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Check with the BMW auto dealers. Some of the cars are the exact same color as the bike. In particular, the Orient Blue Metallic is an exact match. Touch up tube is $30.
I had some of my panels repainted and the factory paint for this color really is dead on. Everyone that has looked at the paint job can't tell which panels were repainted.
 

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grab it from BMW

Jerry,

If you need touch up paint, then the best/cheapest source is from the BMW shop. Although, if you have some major body refinishing, then a paint shop would be cheaper.

ONON,
Mark
 

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realwrld said:
Check with the BMW auto dealers. Some of the cars are the exact same color as the bike. In particular, the Orient Blue Metallic is an exact match. Touch up tube is $30.
I had some of my panels repainted and the factory paint for this color really is dead on. Everyone that has looked at the paint job can't tell which panels were repainted.
The color may be dead on, but when a metallic is applied with the brush supplied, the result can look anything but "dead on". Metallics cannot be successfully matched by brush application.

If you want a larger amount of a true paint match, paint is available dead-on matched to BMW's colors from the OEM paint manufacturer Glasurit. You need to get the Bike's Paint Code (not the "Finish Code" listed under the seat, but the actual PAINT CODE specified by the Finish Code). Once you have that, Glasurit has the exact paint formulation to match the code. Not surprising that the Glasurit paint match is so exact ....they supply paint to BMW in the first place.

Bob.
 

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also make sure that you rteally need paint...if its just the clear, polish it out after applying a clear touch up....sometimes just a scratch on the clear can look like hell and i have had people ask me to repaint things that never needed it....just a little time and its like new...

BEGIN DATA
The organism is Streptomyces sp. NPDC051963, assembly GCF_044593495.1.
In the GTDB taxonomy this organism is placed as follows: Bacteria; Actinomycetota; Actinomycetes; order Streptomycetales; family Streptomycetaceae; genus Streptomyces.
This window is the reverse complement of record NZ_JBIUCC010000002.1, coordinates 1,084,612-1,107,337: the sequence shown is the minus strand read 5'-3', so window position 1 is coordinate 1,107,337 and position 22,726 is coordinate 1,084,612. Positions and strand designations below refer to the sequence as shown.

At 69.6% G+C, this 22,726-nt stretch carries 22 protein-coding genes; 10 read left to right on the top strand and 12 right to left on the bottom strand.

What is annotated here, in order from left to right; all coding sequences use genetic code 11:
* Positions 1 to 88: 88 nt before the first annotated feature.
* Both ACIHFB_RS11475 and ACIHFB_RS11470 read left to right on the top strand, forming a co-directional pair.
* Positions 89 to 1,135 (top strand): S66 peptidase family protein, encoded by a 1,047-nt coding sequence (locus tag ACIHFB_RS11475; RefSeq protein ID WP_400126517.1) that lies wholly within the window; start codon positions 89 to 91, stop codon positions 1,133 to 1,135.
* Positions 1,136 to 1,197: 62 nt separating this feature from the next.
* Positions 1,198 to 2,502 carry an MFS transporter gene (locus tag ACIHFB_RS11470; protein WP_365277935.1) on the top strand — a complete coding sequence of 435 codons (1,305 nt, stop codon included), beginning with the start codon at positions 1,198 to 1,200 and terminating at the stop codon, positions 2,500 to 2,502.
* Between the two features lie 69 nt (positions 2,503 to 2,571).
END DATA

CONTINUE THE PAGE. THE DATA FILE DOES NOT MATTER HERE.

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RFWILSON said:
The color may be dead on, but when a metallic is applied with the brush supplied, the result can look anything but "dead on". Metallics cannot be successfully matched by brush application.

If you want a larger amount of a true paint match, paint is available dead-on matched to BMW's colors from the OEM paint manufacturer Glasurit. You need to get the Bike's Paint Code (not the "Finish Code" listed under the seat, but the actual PAINT CODE specified by the Finish Code). Once you have that, Glasurit has the exact paint formulation to match the code. Not surprising that the Glasurit paint match is so exact ....they supply paint to BMW in the first place.

Bob.
I would agree that painting a panel with a brush would not look dead on. However, I have used touch up brush applicators for small scratces with decent success. I've done this on a black sport bike and a silver bike frame. The key is to make sure that the paint is well and often shaken. Finish up later with a bit of rubbing compund and clear coat (you can get clear coat touch up kits as well).

Here's the paint codes:
orient blue metallic (which is what my bike color is): 317
Piemontrot: 912 (Red)
Graugrun: 442 (gray green)
Titansilber: 354 (silver)
You can see these codes here http://www.ascycles.com/Illustrated_catalog/K1200GT/catalog_frameset.html

These particular codes are the same as for the cars at the dealers. If you can't get the touch up kit at the bike dealer, then go to the car dealer.
 

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Discussion Starter · #8 ·
RFWILSON said:
The color may be dead on, but when a metallic is applied with the brush supplied, the result can look anything but "dead on". Metallics cannot be successfully matched by brush application.

If you want a larger amount of a true paint match, paint is available dead-on matched to BMW's colors from the OEM paint manufacturer Glasurit. You need to get the Bike's Paint Code (not the "Finish Code" listed under the seat, but the actual PAINT CODE specified by the Finish Code). Once you have that, Glasurit has the exact paint formulation to match the code. Not surprising that the Glasurit paint match is so exact ....they supply paint to BMW in the first place.